Have you ever had a dream that keeps popping up from time to time? I have, and it generally goes like this:
- I am 14 years old, have a piano exam that same day and I haven’t practised.
- I am at uni, about to sit the final calculus exam (it’s always mathematics for some reason) and I hadn’t attended any of the classes or done any of the practice exercises.
- I am standing in front of a live audience, about to sing a song, and I don’t know many of the words.
The last one actually happened to a few of us in a choir once, so it’s perhaps not that big a leap.
But what do you think this means? That I like to be prepared for something? I suppose it’s worth stating the obvious. But why then, do I often do just as well at something with little preparation time at all?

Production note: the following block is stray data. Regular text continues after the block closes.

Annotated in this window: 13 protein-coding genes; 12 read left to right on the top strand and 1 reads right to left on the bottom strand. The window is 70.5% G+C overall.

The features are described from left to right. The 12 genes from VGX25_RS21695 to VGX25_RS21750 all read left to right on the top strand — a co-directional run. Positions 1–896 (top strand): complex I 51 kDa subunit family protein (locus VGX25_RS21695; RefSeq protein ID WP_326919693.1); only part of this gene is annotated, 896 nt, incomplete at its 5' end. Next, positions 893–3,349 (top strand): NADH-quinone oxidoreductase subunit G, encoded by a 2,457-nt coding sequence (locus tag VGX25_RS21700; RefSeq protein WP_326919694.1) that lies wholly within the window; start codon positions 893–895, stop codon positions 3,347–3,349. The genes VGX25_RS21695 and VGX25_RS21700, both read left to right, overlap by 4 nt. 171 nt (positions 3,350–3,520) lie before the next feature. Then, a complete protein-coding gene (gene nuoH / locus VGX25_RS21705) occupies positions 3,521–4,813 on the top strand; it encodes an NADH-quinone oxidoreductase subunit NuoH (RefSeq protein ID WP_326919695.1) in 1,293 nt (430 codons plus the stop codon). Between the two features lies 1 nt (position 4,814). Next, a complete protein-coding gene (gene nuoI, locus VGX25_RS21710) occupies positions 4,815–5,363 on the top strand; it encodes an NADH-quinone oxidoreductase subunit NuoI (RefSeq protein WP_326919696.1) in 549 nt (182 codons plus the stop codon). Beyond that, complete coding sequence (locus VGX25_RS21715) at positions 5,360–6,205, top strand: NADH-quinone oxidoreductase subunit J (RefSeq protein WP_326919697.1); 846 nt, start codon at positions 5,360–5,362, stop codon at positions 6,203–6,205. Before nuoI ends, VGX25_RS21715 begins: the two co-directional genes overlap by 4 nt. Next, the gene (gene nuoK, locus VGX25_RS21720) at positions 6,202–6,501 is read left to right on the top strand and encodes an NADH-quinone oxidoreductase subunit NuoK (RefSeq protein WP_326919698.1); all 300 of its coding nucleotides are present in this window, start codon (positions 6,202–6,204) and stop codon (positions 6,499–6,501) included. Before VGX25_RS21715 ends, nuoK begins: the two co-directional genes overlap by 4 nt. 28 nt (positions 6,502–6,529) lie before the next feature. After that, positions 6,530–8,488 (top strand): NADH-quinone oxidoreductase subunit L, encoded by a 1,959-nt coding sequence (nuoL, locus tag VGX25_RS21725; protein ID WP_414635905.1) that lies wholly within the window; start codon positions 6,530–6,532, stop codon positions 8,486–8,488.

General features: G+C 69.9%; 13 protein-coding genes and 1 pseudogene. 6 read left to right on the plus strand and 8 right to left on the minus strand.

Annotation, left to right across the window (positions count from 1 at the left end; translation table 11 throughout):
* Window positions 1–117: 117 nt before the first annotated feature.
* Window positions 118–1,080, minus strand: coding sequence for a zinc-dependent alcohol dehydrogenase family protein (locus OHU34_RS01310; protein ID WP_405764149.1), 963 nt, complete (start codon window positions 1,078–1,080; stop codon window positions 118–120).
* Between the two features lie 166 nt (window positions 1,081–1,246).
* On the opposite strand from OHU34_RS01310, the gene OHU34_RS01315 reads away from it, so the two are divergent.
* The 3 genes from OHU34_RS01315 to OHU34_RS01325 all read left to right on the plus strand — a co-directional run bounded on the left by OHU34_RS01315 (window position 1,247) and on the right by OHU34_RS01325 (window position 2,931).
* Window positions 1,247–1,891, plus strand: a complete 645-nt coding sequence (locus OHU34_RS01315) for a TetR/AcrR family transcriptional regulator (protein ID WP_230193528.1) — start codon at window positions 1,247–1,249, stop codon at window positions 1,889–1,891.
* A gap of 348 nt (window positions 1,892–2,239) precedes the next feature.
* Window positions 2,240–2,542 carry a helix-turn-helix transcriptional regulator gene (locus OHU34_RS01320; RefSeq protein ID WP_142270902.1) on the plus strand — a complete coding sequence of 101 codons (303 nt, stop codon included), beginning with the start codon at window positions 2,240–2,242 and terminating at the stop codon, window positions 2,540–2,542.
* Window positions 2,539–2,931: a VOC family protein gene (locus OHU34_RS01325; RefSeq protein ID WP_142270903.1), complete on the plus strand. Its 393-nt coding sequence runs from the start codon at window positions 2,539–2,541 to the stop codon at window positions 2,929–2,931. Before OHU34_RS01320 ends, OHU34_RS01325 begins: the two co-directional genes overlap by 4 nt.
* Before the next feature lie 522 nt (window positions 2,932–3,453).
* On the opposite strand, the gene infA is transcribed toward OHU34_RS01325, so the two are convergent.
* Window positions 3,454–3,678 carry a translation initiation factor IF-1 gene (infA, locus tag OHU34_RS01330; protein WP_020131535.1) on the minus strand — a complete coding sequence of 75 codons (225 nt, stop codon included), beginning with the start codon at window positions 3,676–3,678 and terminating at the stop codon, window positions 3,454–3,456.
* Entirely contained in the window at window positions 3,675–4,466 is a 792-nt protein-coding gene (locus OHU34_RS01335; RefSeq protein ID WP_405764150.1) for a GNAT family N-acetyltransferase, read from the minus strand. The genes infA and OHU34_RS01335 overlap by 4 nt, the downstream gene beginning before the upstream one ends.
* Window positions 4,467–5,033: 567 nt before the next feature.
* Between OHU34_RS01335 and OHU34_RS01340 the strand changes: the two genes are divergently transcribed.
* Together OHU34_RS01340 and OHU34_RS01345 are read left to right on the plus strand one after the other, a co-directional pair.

Let’s not overthink that one.
Wanting to be in control comes to mind.
It is true that in fiction, dreams often give readers a really good insight into a character or her back-story, without having to give too much away at once and to describe something that should stay a little vague for a while. But I try and use it sparingly.
Now that I have my first book under the belt, I feel a bit more confident in my decisions to include or exclude something in my writing. With Words for Anna, I probably would have analysed a dream scene for days, only to cut it altogether. But don’t get me wrong – structure is still my friend.
I don’t know whether I would be here without it. At least not what my first published book and this post is concerned:
Next post – done.